Auto Body Repair – Should you pay out of pocket or through insurance?

Auto Body Repair   Should you pay out of pocket or through insurance?If you have ever gotten into a minor fender bender, you may have been surprised when you saw the bill for auto collision repair. Body work is unlike other types of car repair. It not only requires the right tools, but it takes a steady hand and an eye for detail. If your car needs body work or painting, it is definitely worth the trouble to find a good repair shop that will do the work right, rather than hiding the problem and sticking you with a huge bill. In addition to finding the right shop, you have to decide how to pay for the repair. Even if you have full coverage auto insurance, you may still be left with a lingering question when it comes to auto body repair – should you pay out of pocket or through insurance?

Increases in Your Premiums

Auto Body Repair   Should you pay out of pocket or through insurance?

One of the reasons that you might consider paying for the repair yourself is that you want to avoid having your insurance premiums go up. This is especially true if you already have a high deductible policy. For example, if your deductible is $1000, but the repair will only be a couple hundred dollars more than that (or a couple hundred dollars less), you will certainly end up paying more than your share in the long run if you decide to go through insurance. When there weren’t any resulting injuries, or if there wasn’t another car involved in the collision, you may also consider paying out of pocket.

Of course, sometimes the damage is extensive and having the insurance company pay for repairs is really the only way to go. Whenever you are considering taking your car to an auto body shop, cost can be a major factor in your decision of whether or not to pay for the repair yourself.

Choose Your Shop and Your Repair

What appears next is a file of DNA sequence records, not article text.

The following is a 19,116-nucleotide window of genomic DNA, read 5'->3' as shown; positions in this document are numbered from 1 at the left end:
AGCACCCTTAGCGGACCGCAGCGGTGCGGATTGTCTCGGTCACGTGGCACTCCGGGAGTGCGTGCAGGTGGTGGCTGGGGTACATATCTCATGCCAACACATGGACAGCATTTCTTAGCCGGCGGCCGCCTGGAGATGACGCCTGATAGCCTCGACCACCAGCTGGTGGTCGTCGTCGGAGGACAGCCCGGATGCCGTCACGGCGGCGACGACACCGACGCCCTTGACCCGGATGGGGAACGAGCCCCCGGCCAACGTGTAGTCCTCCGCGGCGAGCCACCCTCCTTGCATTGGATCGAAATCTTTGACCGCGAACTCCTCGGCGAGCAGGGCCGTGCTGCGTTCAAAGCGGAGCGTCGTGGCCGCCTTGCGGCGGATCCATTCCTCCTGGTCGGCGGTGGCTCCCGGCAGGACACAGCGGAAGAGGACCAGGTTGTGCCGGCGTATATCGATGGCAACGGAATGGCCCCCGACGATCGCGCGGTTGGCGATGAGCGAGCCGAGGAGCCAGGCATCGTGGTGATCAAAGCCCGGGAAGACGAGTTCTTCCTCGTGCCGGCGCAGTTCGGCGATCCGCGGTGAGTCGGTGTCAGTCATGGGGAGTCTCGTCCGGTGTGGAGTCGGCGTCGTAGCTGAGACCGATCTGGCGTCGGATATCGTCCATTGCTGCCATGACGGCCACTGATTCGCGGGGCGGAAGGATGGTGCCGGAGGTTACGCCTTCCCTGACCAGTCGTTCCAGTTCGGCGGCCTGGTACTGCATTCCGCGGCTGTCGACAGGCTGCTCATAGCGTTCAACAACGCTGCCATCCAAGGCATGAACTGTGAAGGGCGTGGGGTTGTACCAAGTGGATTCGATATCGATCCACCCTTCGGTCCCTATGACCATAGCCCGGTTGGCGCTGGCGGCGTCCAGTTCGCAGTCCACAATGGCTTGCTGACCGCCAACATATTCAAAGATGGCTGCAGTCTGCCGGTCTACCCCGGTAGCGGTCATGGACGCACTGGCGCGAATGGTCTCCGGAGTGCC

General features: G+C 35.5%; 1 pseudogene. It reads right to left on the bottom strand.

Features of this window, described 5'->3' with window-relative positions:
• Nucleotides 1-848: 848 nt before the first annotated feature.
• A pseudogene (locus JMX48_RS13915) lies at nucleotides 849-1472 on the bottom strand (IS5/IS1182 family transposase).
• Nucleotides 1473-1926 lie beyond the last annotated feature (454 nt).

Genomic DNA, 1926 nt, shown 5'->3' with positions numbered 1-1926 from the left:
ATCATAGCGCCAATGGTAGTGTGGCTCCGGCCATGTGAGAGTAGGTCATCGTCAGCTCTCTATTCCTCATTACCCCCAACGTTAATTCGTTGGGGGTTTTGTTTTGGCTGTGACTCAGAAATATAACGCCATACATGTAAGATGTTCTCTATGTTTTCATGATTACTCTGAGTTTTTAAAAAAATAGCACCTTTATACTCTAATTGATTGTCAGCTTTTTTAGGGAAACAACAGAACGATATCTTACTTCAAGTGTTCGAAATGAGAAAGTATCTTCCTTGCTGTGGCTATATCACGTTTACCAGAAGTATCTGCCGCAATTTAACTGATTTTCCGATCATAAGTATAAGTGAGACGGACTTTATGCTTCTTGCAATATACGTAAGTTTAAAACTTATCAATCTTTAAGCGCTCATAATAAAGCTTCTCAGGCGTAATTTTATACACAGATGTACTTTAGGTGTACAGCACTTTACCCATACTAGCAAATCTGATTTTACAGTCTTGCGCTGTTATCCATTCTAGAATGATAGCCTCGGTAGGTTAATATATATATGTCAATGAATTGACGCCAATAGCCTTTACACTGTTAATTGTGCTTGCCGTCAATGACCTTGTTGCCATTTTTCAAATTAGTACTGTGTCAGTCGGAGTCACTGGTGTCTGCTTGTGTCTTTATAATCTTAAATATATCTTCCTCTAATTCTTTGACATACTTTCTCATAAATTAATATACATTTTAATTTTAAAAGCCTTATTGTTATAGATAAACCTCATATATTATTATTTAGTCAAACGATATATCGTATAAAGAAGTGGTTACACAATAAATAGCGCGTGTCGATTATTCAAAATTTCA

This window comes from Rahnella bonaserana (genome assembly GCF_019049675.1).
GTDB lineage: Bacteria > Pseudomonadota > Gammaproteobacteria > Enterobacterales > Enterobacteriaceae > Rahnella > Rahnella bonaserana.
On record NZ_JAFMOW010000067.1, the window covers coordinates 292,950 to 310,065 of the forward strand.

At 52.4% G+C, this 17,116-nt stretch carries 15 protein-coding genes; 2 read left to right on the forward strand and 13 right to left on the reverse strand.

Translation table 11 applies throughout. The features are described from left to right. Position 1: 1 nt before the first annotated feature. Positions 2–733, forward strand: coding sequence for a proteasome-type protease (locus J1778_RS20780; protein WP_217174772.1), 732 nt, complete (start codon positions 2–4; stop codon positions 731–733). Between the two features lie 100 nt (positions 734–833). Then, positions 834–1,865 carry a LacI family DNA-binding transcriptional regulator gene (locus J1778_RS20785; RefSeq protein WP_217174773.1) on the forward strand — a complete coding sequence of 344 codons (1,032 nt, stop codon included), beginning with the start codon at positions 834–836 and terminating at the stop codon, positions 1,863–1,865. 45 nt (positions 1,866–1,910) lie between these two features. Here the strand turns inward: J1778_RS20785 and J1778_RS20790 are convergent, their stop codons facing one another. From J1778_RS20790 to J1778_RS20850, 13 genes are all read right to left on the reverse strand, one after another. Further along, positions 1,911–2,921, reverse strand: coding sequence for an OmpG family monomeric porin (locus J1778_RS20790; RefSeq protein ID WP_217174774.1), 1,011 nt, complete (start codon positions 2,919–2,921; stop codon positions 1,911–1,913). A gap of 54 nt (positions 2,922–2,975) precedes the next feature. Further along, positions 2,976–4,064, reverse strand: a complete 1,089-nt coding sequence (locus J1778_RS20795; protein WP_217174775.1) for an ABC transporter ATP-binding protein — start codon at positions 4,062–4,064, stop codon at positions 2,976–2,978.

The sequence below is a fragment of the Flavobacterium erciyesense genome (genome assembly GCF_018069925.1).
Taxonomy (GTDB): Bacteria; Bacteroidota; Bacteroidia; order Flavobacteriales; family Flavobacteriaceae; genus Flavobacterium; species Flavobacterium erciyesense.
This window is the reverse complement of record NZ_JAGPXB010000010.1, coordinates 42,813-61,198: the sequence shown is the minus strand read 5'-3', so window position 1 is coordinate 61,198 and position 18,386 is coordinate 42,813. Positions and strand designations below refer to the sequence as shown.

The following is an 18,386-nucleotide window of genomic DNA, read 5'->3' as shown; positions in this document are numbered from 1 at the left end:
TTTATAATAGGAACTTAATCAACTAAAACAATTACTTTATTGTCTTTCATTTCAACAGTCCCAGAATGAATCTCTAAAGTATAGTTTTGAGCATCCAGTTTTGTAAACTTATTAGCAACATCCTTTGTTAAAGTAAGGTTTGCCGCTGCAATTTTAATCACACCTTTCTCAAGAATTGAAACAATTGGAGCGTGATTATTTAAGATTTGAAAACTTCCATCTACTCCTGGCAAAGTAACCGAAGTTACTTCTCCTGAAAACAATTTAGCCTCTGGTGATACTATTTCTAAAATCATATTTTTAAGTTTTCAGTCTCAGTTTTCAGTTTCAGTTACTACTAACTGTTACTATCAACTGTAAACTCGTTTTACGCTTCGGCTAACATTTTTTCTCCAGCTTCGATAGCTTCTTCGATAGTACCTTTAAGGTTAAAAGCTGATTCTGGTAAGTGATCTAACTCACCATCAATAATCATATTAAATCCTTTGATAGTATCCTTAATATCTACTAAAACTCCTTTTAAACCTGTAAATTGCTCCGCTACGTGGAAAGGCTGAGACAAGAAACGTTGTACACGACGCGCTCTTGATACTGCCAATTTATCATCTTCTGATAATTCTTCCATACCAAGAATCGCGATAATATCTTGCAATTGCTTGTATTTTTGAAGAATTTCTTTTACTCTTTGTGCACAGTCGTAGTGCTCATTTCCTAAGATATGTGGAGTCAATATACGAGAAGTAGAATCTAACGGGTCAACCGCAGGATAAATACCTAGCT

When it comes to car repairs, many insurance companies have a pre-approved list of businesses for you to choose. Even if this is the case, it is absolutely essential that you work with a shop that you trust. If you have experience working with a shop that consistently does great work and charges reasonable prices, it may be worth paying for the repair yourself, rather than going through an approved repair shop that you don’t really trust. In many cases, the approved shops may be tempted to take shortcuts with your car in order to do the repair within the rate parameters that the insurance company has set.

Before you decide on a certain repair shop, visit several different shops so that you can find out about your options. Most experts would recommend that you get at least three collision repair estimates so that you can feel confident that you are choosing a shop that is charging a reasonable price. Additionally, check into the background of the shop. Take time to find out about complaints that others have lodged against the company so that you have a better idea of what you are getting in to.

Another thing to consider is the fact that many insurance companies want auto body repair shops to use less expensive generic parts or salvage parts. If you choose to pay for the repair yourself, consider requesting original-equipment manufacturer (OEM) parts that will be a perfect match for your vehicle.

When a Repair Isn’t Covered

There are certain occasions when the insurance company does not cover a repair or a replacement that you consider to be necessary. This may be the case if you don’t have full coverage insurance or if the damage was caused by an incident that was outside of the realm of your policy. Rather than just “making due” with a damaged car, it is in your best interest to pay for the repair. Cars that are damaged can be unsafe to drive and can potentially put your life and the lives of your passengers at risk.

If you are concerned about paying more towards the repair of your car than it is worth, consider checking the official value of the vehicle. Look up how much it would be in excellent condition and compare that number to the price of the repair.

Use common sense when you decide whether to pay out of pocket or to turn your repair bill over to insurance. By considering the long term repercussions as well as the up-front costs, you can get a better idea of whether to pay for the repair yourself.

If you decide it’s best to go through your insurance company, watch this video with basic steps on how to do it!

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